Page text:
We've now reviewed two of Diamond Select Toys' Pacific Rim: Uprising figures, but today we're going to take a quick break and look at one from Bandai.
A gigantic interdimensional beast from beyond, Raijin is armored with shield-like plates that protect its head from Jaeger attack. The plates also act as electrified jaws, like a giant venus flytrap with a bite that electrocutes any foe with devastating supercell energy.
Raijin is part of Tamashii Nations' Sofvi Spirits, which is their line of "soft vinyl" figures - you know, like the old Godzilla monster toys. Of course, the detailing is much more intricate today,
so really the only throwback is the lack of articulation. But we'll get to that in just a bit.
As you may recall, many of the kaiju in the first Pacific Rim were based on real animals, but Uprising has definitely done away with that. Raijin is just a generic armored monster - bipedal, two arms, long tail, but no hints of any identifiable Earth creatures. Now, don't misunderstand: there's nothing wrong with "just" being a monster; Godzilla's old pal Gigan doesn't have any real inspirations, does he? Not unless "a dragon and a chainsaw had a baby" counts as an inspiration. We're just saying that, aesthetically, the kaiju in this movie are their own thing, not related to what we saw before.
For one thing, all the first movie's beasts were on the blue-grey part of the spectrum, while the ones in the sequel are brown.
Brownity brown-brown. Dark brown claws, medium brown skin, and a light brown dry-brushing to create the highlights on the body. There are a few thin metallic blue lines on the chest, shoulders, and legs, to help break up the monotony, or possibly just to make him go faster? That's what racing stripes do, right? Them and speed holes? Ah, actually, they represent the energy flowing over his body after absorbing a hit.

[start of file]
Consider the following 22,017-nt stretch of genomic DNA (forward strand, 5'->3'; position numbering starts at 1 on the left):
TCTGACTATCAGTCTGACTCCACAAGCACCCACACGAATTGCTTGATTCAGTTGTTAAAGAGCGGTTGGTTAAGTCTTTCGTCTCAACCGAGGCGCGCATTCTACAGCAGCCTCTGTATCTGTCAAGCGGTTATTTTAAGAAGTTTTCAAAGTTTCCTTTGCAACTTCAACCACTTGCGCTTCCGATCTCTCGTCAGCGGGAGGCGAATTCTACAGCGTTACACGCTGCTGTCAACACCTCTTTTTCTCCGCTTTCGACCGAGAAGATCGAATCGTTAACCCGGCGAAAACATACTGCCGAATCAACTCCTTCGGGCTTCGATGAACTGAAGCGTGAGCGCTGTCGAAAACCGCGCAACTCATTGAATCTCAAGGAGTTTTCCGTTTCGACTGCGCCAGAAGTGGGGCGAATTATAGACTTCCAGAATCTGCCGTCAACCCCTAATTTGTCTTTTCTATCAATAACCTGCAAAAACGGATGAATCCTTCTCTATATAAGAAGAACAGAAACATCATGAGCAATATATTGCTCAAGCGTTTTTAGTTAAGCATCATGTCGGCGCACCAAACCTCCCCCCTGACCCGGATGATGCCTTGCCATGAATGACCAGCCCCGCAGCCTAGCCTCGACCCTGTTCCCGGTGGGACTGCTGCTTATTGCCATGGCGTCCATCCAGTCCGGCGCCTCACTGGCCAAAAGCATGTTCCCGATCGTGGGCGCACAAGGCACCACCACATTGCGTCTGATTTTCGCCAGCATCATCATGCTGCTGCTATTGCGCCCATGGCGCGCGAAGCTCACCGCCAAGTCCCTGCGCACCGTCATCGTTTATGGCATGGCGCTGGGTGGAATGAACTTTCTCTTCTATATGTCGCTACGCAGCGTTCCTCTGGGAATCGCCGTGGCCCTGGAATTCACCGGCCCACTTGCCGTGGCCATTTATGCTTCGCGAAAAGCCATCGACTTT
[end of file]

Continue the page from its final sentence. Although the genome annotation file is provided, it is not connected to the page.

The blue is repeated on Raijin's eyes (all eight of them) and inside his mouth. His face is a bright brick red, with all the musculature stretched out to the sides to connect to his massive head-plates. In the movie (as hinted at in the bio), those can snap shut to protect Raijin from attacks, but there's no such feature here. Bet NECA could have done it. The teeth that ring the edges of the plates are painted an off-white, but the ones in his mouth only get paint on the outsides, while the inside is the same red as the rest of his face-meat. And really, for something that's identified as "soft" vinyl, you'll be surprised by how freaking sharp the toy is! The teeth, the claws... anything pointy is likely to poke holes in you.
So hey, let's finally talk articulation.
Raijin has swivel shoulders. Told you the articulation was a throwback! The wrists and hips technically move a little as well, but we're talking millimeters at most, definitely not what you'd call "poseable." That might as well just be loose wiggling. So really, the figure will just stand in ons position forever, maybe raising one arm to wave hello.
The Sofvi Spirits line is meant to be in scale with Bandai/Tamashii's Robot Spirits Jaegers, which means Raijin is technically too short to mix with DST's Jaegers - to the tips of his head-flaps, he's about 8" tall, which would mean that Gipsy Avenger would have to be approximately 6½" tall. But honestly, are those couple inches going to bother you that much? [Phrasing! --ed.] Odds are you're going to either set up some cool display that sees the two fighting, or you're going to stand Raijin on the "kaiju" side of your Pacific Rim shelf, right? It'll blend.
Diamond Select has already announced that they'll be making Hakuja, the smallest of the kaiju in the film, and theirs will have articulation. But that's not until this fall, and you can get Bandai's Raijin right now, today. I first saw this toy at Barnes & Noble, then it amazingly showed up at TRU a week later. Discounted toys FTW! And since TRU's discounts just hit 40% this week, Raijin is currently super affordable. And of course, the less a toy costs, the less we expect from it.